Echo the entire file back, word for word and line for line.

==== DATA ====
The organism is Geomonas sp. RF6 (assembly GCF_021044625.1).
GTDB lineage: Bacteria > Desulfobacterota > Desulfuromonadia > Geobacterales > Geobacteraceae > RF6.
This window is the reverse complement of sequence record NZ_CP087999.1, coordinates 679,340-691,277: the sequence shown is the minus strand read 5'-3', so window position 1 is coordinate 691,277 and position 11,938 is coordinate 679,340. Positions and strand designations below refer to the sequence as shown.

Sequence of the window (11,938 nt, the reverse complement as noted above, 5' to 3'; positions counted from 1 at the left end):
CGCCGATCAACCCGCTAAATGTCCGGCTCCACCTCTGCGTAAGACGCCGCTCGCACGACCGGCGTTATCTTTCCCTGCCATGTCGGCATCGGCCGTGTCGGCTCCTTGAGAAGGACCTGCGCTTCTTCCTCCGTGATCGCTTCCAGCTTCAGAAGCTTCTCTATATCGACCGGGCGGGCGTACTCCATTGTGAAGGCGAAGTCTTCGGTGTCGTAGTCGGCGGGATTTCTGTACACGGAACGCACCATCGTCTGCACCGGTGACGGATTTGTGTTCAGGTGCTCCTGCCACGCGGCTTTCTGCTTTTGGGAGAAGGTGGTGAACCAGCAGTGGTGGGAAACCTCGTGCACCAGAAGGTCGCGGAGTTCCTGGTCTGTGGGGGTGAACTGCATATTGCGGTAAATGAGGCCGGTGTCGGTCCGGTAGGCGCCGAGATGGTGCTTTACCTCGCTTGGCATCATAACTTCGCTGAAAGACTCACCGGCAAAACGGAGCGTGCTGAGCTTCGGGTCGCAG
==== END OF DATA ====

The organism is Geomonas sp. RF6 (assembly GCF_021044625.1).
GTDB lineage: Bacteria > Desulfobacterota > Desulfuromonadia > Geobacterales > Geobacteraceae > RF6.
This window is the reverse complement of sequence record NZ_CP087999.1, coordinates 679,340-691,277: the sequence shown is the minus strand read 5'-3', so window position 1 is coordinate 691,277 and position 11,938 is coordinate 679,340. Positions and strand designations below refer to the sequence as shown.

Sequence of the window (11,938 nt, the reverse complement as noted above, 5' to 3'; positions counted from 1 at the left end):
CGCCGATCAACCCGCTAAATGTCCGGCTCCACCTCTGCGTAAGACGCCGCTCGCACGACCGGCGTTATCTTTCCCTGCCATGTCGGCATCGGCCGTGTCGGCTCCTTGAGAAGGACCTGCGCTTCTTCCTCCGTGATCGCTTCCAGCTTCAGAAGCTTCTCTATATCGACCGGGCGGGCGTACTCCATTGTGAAGGCGAAGTCTTCGGTGTCGTAGTCGGCGGGATTTCTGTACACGGAACGCACCATCGTCTGCACCGGTGACGGATTTGTGTTCAGGTGCTCCTGCCACGCGGCTTTCTGCTTTTGGGAGAAGGTGGTGAACCAGCAGTGGTGGGAAACCTCGTGCACCAGAAGGTCGCGGAGTTCCTGGTCTGTGGGGGTGAACTGCATATTGCGGTAAATGAGGCCGGTGTCGGTCCGGTAGGCGCCGAGATGGTGCTTTACCTCGCTTGGCATCATAACTTCGCTGAAAGACTCACCGGCAAAACGGAGCGTGCTGAGCTTCGGGTCGCAG